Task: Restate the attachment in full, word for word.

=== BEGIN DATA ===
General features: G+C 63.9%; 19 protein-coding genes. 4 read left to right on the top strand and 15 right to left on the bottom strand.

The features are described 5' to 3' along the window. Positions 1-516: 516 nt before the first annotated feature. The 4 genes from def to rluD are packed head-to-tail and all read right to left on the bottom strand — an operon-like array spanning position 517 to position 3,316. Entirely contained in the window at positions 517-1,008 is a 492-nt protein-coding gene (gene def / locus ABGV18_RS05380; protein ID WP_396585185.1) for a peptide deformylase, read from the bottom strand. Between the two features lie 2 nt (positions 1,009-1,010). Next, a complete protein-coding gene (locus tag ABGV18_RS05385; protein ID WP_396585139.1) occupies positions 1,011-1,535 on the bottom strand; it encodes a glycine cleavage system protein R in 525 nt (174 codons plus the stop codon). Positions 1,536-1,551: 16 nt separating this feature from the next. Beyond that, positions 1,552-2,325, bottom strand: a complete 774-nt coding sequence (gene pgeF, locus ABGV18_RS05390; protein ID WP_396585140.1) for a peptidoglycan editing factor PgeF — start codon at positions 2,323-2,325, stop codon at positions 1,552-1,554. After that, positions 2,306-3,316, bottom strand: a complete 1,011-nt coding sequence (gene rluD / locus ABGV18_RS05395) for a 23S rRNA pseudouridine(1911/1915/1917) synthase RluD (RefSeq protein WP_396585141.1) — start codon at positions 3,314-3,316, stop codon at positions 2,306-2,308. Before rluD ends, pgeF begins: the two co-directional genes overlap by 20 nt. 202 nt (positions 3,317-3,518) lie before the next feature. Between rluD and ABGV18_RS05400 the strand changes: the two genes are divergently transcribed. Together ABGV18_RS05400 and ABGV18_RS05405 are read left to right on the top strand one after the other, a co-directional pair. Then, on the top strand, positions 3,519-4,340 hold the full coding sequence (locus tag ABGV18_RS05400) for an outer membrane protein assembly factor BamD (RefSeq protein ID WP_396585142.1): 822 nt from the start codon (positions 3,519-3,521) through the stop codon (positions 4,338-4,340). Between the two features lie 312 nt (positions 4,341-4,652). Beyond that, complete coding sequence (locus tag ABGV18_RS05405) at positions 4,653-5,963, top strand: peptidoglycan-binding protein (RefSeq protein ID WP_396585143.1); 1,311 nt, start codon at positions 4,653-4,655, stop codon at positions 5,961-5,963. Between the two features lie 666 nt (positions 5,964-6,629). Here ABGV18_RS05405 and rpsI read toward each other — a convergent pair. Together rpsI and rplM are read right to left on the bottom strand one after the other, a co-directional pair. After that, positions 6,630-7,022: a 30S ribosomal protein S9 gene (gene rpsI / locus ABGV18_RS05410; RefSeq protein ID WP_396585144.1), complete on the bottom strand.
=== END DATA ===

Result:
General features: G+C 63.9%; 19 protein-coding genes. 4 read left to right on the top strand and 15 right to left on the bottom strand.

The features are described 5' to 3' along the window. Positions 1-516: 516 nt before the first annotated feature. The 4 genes from def to rluD are packed head-to-tail and all read right to left on the bottom strand — an operon-like array spanning position 517 to position 3,316. Entirely contained in the window at positions 517-1,008 is a 492-nt protein-coding gene (gene def / locus ABGV18_RS05380; protein ID WP_396585185.1) for a peptide deformylase, read from the bottom strand. Between the two features lie 2 nt (positions 1,009-1,010). Next, a complete protein-coding gene (locus tag ABGV18_RS05385; protein ID WP_396585139.1) occupies positions 1,011-1,535 on the bottom strand; it encodes a glycine cleavage system protein R in 525 nt (174 codons plus the stop codon). Positions 1,536-1,551: 16 nt separating this feature from the next. Beyond that, positions 1,552-2,325, bottom strand: a complete 774-nt coding sequence (gene pgeF, locus ABGV18_RS05390; protein ID WP_396585140.1) for a peptidoglycan editing factor PgeF — start codon at positions 2,323-2,325, stop codon at positions 1,552-1,554. After that, positions 2,306-3,316, bottom strand: a complete 1,011-nt coding sequence (gene rluD / locus ABGV18_RS05395) for a 23S rRNA pseudouridine(1911/1915/1917) synthase RluD (RefSeq protein WP_396585141.1) — start codon at positions 3,314-3,316, stop codon at positions 2,306-2,308. Before rluD ends, pgeF begins: the two co-directional genes overlap by 20 nt. 202 nt (positions 3,317-3,518) lie before the next feature. Between rluD and ABGV18_RS05400 the strand changes: the two genes are divergently transcribed. Together ABGV18_RS05400 and ABGV18_RS05405 are read left to right on the top strand one after the other, a co-directional pair. Then, on the top strand, positions 3,519-4,340 hold the full coding sequence (locus tag ABGV18_RS05400) for an outer membrane protein assembly factor BamD (RefSeq protein ID WP_396585142.1): 822 nt from the start codon (positions 3,519-3,521) through the stop codon (positions 4,338-4,340). Between the two features lie 312 nt (positions 4,341-4,652). Beyond that, complete coding sequence (locus tag ABGV18_RS05405) at positions 4,653-5,963, top strand: peptidoglycan-binding protein (RefSeq protein ID WP_396585143.1); 1,311 nt, start codon at positions 4,653-4,655, stop codon at positions 5,961-5,963. Between the two features lie 666 nt (positions 5,964-6,629). Here ABGV18_RS05405 and rpsI read toward each other — a convergent pair. Together rpsI and rplM are read right to left on the bottom strand one after the other, a co-directional pair. After that, positions 6,630-7,022: a 30S ribosomal protein S9 gene (gene rpsI / locus ABGV18_RS05410; RefSeq protein ID WP_396585144.1), complete on the bottom strand.